For One Ohio Town, Trump's Trade Policies Bring Uncertainty And Hope

作者:未知 来源:美国国家公共电台 2019-01-30

STEVE INSKEEP, HOST:

This story takes us to the shores of Lake Erie - to Ashtabula, Ohio, a port city with access to Canada and beyond through the Great Lakes and the St. Lawrence Seaway. Its economy is tied to Ohio's steel industry. It's name-checked in an old Bob Dylan song; I'll look for you in old Honolulu, San Francisco and Ashtabula. And it's the hometown of U.S. trade representative Robert Lighthizer, who was President Trump's chief negotiator in talks with China. In that city, NPR's Jim Zarroli found the backstory of a hard-line trade negotiator.

JIM ZARROLI, BYLINE: A bitter wind is whipping off Lake Erie on an overcast day in Ashtabula. Nearby sits an enormous ramp that's used to load coal onto freighters. Ray Gruber has lived in the area all his life.

RAY GRUBER: When I was a kid - 1960s, OK? - this was a pretty booming operation down here. You had all your steel mills in Pittsburgh, and this would be the port of entry for all these ore boats. I mean, this is where all the activities happened.

ZARROLI: Before he retired, Gruber worked as a machinist. The company where he started out is no longer around.

GRUBER: When that recession in the '70s happened, a lot of places moved out and a lot of companies moved out. We became the Rust Belt. You know, a lot of stores became empty.

ZARROLI: These days, the waterfront is home to coffee bars and brew pubs. The harbor attracts tourists from Cleveland and Pittsburgh. Much less freight comes through the port. Among those old enough to remember the way the port used to be is trade representative Robert Lighthizer who grew up in town. Lighthizer is a longtime critic of global trade. In a 2017 speech, he said unfair practices by China and other countries have devastated American manufacturers.

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ROBERT LIGHTHIZER: There has been a growing feeling that the system that has developed in recent years is not quite fair to American workers in manufacturing and that we need to change.

ZARROLI: Those who know him say Lighthizer's views on trade were shaped in part by watching steel's decline in Ashtabula and the financial hardship that followed. Today Lighthizer is the man charged with carrying out Trump's ambitious trade agenda. Among other things, the administration has imposed steep import tariffs, which are a kind of tax on goods brought into the United States. For his hometown, those changes are bringing uncertainty but also some hope. Over the years, Ashtabula County has worked hard to rebuild its economy. Manufacturers here today tend to be smaller and tied to global trade. There are companies such as Welded Tubes which makes auto parts.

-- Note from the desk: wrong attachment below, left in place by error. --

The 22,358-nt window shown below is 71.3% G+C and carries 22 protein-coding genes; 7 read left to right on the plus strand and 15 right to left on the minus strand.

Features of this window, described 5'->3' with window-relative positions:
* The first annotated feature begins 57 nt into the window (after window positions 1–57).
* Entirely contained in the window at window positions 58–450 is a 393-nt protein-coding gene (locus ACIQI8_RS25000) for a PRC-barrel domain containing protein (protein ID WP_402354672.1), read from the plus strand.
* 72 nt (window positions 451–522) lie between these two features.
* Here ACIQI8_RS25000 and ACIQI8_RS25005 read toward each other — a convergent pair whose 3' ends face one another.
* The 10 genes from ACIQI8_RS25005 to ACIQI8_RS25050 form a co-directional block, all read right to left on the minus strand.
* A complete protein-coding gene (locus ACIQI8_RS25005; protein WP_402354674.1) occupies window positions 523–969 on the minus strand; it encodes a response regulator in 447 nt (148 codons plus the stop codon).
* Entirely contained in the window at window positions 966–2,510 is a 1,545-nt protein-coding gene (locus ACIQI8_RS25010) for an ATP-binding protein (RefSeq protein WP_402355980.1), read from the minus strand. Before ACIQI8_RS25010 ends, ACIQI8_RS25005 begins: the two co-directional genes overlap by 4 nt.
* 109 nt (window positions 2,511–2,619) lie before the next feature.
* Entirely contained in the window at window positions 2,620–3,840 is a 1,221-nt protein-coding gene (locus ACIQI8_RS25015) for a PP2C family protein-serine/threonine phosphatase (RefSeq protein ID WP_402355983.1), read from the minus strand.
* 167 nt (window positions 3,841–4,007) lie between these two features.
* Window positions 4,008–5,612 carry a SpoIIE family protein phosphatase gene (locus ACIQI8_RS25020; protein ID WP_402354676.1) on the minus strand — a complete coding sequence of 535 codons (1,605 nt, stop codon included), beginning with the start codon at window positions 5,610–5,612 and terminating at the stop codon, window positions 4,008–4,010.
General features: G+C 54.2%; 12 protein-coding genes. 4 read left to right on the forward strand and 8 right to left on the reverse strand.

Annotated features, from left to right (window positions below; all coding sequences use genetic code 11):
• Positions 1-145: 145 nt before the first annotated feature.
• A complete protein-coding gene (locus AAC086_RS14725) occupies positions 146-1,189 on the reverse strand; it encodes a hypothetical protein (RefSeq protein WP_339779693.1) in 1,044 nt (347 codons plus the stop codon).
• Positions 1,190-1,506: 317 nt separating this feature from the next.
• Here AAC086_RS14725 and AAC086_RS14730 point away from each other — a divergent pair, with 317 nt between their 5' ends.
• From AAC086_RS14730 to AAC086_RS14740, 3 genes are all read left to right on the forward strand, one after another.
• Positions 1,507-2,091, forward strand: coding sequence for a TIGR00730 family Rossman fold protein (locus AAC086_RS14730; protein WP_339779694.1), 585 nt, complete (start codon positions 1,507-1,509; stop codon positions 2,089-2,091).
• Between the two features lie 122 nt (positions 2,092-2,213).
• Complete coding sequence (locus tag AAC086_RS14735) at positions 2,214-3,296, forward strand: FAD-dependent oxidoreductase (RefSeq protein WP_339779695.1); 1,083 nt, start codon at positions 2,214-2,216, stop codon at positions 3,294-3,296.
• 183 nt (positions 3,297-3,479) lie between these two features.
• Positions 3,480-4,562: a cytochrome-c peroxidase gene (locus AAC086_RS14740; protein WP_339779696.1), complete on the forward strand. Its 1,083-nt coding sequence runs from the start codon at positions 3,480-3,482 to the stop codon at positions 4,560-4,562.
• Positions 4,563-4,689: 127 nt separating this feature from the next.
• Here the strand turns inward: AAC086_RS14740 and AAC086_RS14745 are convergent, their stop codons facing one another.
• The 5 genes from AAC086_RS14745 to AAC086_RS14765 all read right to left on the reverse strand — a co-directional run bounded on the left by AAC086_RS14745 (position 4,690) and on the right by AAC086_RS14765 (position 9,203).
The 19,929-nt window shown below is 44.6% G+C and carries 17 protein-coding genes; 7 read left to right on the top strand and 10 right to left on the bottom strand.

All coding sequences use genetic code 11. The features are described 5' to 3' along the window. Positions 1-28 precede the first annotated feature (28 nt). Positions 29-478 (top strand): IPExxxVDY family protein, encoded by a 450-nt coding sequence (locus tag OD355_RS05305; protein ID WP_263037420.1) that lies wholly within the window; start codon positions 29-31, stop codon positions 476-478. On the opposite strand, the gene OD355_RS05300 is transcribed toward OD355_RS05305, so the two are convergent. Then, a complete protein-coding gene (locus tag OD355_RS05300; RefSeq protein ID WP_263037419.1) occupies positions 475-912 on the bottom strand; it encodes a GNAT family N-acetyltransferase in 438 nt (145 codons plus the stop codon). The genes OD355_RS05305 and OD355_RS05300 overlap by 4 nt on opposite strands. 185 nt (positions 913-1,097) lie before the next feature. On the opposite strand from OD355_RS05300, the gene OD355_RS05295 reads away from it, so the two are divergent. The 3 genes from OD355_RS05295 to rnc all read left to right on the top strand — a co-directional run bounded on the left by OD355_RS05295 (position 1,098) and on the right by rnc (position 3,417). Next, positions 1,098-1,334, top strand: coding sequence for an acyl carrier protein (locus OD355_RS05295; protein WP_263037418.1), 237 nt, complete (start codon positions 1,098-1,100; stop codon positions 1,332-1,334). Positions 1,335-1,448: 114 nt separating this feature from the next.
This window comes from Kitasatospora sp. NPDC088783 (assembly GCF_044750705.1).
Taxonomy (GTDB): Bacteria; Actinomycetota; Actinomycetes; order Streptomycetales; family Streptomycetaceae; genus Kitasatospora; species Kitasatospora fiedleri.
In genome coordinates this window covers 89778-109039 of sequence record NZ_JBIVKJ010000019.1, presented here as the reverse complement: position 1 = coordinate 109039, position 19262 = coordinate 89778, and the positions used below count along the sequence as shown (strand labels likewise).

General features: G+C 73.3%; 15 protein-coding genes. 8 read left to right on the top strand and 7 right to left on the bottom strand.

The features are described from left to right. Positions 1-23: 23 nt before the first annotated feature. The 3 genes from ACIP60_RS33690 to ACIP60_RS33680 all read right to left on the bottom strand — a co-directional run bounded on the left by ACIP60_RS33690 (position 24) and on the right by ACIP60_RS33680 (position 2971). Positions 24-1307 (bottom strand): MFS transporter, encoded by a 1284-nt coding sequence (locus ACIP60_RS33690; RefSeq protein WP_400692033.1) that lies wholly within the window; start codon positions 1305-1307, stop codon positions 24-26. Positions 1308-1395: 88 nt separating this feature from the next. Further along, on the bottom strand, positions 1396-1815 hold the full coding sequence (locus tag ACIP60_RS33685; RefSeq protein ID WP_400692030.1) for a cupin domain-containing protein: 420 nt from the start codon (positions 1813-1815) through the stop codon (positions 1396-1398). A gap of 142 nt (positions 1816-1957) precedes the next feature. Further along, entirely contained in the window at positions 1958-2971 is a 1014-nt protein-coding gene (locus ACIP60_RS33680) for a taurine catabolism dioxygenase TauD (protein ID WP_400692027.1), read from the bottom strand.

DAVID JENKINS: We are a supplier to Honda, Toyota, Nissan, Subaru.

ZARROLI: David Jenkins is Welded Tubes' vice president of operations. The company makes metal backing for car seat headrests. The parts are sent to seat manufacturers in Canada and Mexico. Then those seats are brought back to the U.S. and installed in cars. The new trade agreement replacing NAFTA requires cars to use more parts made in North America, and Jenkins says that could mean more orders.

JENKINS: Now that all the auto manufacturers are looking at onshoring additional manufacturing and assembly plants, it's very good for Welded Tubes.

ZARROLI: In fact, a big problem Jenkins faces today is finding workers. He wants to expand. But these policies being carried out by Lighthizer have had a downside. Welded Tubes makes parts made of steel, and steel prices have jumped.

JENKINS: We're looking at a $300- to $20,000-a-month increase in the operating cost.

ZARROLI: And that's because of steel.

JENKINS: That's because of steel.

ZARROLI: In many ways, tariffs have complicated life for manufacturers here. Grand River Rubber and Plastics makes belts that get shipped to China and used in vacuum cleaners. President Donald Chaplin says the vacuum cleaner business has slowed since tariffs took effect. He's also having to pay more for a polymer he uses in production. Still, Chaplin shares a view often expressed by Lighthizer. He hopes the troubles will be temporary, and he is cautiously optimistic about trade. Over the years, many of his customers have fled to low-wage countries and no longer buy from him. But, he says, when his company tries to export to other countries, it often faces unfair barriers. Chaplin says Trump is trying to ensure a level playing field for manufacturers like him.

DONALD CHAPLIN: I don't agree with all that he's done and definitely some of the - some of his methods sometimes. I think if you take him at his word, I think he does have the American worker at heart. I think he is concerned about America.

ZARROLI: Like many people in Ashtabula, Chaplin hopes Trump can encourage companies that have fled abroad to come back. If he and Lighthizer succeed in restoring some of the luster to American manufacturing, they say, it will be worth the pain those policies are causing. Jim Zarroli, NPR News.

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